So what do these random musings have to do with Truth? As a child I was raised by my parents with the belief that there was one form of Truth and that the scientific method – through its pursuit of objectivity represented the only proper means of accessing truth. This left me with a form of naiveté where I approached each form of authoritative document as a representation of absolute truth that brooked no discussion or consideration. This served me fine for most of my education until one day when I was presenting some findings from my Masters project during my Chemistry degree.
I was presenting the findings from a series of experiments I had been performing (2+2 cycloadditions under ultraviolet light if you are interested), I was following the methods laid out in an academic paper published in quite a respected Chemistry journal. The problem I had was that the authors in the paper were claiming that they were getting yields from their procedures of around 50% (i.e. half of what they put in was coming out as pure product). I couldn’t get yields above 25% no matter how many times I repeated the procedure, nor how painstakingly I approached the process. This was the emphasis of my presentation, asking the assembled great and good in my department basically what I was doing wrong and why I was so bad at my job.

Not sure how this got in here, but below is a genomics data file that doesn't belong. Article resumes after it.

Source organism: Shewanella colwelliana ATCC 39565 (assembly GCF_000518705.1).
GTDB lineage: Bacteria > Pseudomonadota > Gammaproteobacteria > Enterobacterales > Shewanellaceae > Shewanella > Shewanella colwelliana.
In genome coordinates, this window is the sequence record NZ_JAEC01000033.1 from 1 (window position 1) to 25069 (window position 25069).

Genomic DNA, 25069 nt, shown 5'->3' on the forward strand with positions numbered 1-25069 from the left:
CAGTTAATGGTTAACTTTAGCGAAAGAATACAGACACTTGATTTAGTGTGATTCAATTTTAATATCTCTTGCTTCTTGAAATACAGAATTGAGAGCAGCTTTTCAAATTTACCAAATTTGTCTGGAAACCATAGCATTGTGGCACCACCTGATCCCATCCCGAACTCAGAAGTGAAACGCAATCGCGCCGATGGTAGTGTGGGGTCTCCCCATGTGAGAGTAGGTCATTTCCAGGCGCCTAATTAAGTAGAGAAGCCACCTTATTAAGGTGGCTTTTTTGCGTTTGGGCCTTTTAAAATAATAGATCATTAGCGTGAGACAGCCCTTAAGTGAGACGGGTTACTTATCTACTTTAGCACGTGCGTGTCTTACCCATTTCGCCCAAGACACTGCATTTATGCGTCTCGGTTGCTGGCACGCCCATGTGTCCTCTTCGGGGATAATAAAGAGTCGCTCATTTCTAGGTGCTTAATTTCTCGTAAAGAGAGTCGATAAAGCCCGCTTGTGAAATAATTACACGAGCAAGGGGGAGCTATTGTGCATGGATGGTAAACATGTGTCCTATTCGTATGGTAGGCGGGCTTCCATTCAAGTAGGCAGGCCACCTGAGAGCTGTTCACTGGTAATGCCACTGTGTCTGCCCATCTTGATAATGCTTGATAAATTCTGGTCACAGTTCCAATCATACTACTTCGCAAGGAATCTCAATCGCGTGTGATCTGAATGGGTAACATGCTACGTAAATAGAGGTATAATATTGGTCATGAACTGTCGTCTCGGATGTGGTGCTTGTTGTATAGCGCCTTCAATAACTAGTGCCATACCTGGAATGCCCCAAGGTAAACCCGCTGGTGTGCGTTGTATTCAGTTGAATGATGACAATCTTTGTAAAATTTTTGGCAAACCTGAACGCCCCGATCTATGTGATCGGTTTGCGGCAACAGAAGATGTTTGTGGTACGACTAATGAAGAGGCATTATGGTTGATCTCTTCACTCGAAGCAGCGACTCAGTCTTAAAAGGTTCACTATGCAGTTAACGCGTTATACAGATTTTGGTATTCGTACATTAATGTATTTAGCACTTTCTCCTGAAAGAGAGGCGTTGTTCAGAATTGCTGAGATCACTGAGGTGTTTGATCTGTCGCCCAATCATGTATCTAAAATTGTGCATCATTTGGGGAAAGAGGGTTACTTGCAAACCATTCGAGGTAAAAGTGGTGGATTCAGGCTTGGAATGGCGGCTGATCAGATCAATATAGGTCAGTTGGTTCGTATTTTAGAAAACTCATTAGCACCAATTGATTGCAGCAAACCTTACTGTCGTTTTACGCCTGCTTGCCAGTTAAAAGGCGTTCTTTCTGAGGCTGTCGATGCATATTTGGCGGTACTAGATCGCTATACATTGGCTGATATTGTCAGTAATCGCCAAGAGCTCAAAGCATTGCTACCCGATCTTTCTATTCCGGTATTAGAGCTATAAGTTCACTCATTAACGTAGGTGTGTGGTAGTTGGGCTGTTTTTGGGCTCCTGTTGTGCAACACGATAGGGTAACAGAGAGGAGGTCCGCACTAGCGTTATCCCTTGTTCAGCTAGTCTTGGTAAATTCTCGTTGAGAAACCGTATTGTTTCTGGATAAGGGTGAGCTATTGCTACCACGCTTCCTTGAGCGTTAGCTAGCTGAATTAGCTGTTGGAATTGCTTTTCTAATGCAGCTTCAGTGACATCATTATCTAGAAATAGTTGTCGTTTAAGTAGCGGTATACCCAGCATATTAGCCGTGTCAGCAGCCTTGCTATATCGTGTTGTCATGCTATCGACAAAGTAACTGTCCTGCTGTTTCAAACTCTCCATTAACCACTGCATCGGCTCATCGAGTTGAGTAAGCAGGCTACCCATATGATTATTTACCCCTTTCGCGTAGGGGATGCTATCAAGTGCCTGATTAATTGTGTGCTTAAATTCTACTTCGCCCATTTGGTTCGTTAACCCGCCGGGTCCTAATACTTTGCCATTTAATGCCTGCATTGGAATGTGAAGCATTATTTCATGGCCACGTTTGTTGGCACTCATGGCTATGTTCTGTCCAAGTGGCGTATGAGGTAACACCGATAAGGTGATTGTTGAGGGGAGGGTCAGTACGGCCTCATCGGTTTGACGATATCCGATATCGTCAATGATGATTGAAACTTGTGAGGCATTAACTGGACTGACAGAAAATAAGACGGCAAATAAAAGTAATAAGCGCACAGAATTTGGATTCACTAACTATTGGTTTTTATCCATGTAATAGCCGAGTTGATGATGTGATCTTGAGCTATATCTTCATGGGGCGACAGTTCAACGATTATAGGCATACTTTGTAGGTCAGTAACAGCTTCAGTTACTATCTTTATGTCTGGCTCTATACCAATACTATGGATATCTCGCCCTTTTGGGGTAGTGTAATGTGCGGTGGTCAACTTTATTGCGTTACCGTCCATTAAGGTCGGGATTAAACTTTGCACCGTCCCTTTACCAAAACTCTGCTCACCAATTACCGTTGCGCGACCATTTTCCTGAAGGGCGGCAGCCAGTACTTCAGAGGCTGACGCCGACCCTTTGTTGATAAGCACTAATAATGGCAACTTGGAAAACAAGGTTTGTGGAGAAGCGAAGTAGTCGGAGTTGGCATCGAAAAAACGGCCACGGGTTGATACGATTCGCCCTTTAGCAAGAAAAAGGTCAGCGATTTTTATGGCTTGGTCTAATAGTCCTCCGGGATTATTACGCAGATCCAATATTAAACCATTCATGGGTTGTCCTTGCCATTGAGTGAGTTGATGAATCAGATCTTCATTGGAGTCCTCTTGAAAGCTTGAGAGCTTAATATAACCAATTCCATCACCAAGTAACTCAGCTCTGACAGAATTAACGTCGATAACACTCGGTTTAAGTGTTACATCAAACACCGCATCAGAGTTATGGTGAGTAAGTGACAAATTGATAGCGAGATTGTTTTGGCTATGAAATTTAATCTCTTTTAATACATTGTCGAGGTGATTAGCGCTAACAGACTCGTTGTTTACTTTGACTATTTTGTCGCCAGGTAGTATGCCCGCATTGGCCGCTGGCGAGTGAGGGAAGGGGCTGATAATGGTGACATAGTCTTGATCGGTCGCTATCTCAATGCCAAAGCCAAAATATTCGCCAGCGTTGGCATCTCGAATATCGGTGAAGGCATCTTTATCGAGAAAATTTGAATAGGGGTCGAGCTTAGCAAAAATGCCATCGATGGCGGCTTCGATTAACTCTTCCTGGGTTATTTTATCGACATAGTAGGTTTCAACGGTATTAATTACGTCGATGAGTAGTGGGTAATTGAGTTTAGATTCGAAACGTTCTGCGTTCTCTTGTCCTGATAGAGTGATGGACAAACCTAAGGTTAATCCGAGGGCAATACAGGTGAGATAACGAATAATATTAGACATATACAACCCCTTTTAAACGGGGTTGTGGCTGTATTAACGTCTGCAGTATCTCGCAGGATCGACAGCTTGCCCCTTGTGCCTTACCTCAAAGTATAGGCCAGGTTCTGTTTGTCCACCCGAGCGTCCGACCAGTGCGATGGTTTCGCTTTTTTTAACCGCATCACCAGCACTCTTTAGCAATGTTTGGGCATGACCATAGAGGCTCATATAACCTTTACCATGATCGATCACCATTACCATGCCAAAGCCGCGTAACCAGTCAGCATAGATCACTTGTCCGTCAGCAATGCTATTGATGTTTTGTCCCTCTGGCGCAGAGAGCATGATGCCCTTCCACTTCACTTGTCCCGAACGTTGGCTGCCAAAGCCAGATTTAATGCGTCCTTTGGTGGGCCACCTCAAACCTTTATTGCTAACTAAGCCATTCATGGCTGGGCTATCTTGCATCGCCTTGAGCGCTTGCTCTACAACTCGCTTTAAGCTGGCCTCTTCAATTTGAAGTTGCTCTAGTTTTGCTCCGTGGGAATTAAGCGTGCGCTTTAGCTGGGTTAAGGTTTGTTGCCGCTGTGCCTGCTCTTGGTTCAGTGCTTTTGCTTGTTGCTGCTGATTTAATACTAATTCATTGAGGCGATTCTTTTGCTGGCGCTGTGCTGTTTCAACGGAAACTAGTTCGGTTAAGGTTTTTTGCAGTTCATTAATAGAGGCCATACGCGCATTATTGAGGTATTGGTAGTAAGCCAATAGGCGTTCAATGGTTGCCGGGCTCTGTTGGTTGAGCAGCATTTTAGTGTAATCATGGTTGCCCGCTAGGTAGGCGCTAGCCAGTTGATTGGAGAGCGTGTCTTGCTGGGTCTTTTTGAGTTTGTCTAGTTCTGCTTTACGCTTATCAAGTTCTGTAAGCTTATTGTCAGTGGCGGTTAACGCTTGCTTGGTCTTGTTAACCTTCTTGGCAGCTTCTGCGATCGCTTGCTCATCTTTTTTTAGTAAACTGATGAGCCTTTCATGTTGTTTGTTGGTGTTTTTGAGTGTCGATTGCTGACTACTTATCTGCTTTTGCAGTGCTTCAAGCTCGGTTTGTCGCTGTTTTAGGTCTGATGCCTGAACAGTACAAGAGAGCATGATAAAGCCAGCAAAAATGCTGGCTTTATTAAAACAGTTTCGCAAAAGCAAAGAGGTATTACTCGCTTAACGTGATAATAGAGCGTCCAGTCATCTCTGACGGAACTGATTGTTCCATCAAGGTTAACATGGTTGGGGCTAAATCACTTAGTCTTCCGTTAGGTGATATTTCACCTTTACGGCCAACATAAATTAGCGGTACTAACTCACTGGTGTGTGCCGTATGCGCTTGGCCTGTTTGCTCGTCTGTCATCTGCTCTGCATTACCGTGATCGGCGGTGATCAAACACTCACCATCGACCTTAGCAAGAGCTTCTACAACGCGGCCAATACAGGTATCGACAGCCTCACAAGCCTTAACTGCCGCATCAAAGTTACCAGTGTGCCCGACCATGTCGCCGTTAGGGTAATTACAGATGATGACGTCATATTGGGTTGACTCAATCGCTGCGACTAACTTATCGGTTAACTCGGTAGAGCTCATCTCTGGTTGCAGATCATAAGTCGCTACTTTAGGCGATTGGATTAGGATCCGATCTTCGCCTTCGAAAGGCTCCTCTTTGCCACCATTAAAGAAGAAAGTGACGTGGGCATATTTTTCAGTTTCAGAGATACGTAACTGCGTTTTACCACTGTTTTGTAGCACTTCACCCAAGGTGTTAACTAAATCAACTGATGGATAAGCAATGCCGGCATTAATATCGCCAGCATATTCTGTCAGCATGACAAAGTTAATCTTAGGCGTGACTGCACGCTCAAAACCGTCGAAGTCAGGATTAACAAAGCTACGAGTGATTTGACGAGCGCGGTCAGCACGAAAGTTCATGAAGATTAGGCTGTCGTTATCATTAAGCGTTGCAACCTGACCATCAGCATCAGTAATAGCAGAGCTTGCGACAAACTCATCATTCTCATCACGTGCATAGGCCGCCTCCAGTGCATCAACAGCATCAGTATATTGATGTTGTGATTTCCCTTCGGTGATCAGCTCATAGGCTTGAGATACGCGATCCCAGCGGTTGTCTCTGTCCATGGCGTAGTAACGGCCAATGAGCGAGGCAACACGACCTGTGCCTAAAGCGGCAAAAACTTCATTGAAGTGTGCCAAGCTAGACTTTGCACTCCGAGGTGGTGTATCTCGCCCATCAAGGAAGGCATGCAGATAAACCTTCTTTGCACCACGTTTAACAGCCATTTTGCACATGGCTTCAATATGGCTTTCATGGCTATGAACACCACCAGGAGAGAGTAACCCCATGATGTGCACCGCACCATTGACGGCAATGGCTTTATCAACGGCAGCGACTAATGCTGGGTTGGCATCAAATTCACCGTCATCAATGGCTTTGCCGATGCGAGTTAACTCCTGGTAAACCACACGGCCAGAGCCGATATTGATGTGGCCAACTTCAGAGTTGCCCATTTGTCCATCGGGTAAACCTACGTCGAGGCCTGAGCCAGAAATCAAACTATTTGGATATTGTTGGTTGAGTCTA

Have you thought that they may be lying
This was the response from one learned Professor, rapidly approaching retirement.
This was a mind blowing experience for me. Up until this point I had believed that truth was absolute – and if this was presented in an academic journal, well that truth was beyond question…
Fast forward to the present day. Clinically I now work with clients who have often experienced tragic, but extensive, episodes of trauma. Similarly my research project involves individual interviews with people with extensive trauma in their past.
How does this affect the definition of truth and what is the overlap with journalism, psychiatric assessment and psychopathology as defined by the authors in the editorial above?
What I’m trying to argue is that truth is a subjective concept. When we work with clients in mental health care we are seeking to understand their interpretation of the past, and how this affects them. Or at least we should be in my opinion. Obviously if we merely catalogue a series of objectively measured signs – auditory hallucinations, delusions and define these in the absence of context, to reach diagnoses that guide to perfect treatment paradigms then life is very nice and simple. Sadly I don’t think I’ve ever encountered a situation where this was appropriate, or in my opinion even ethical.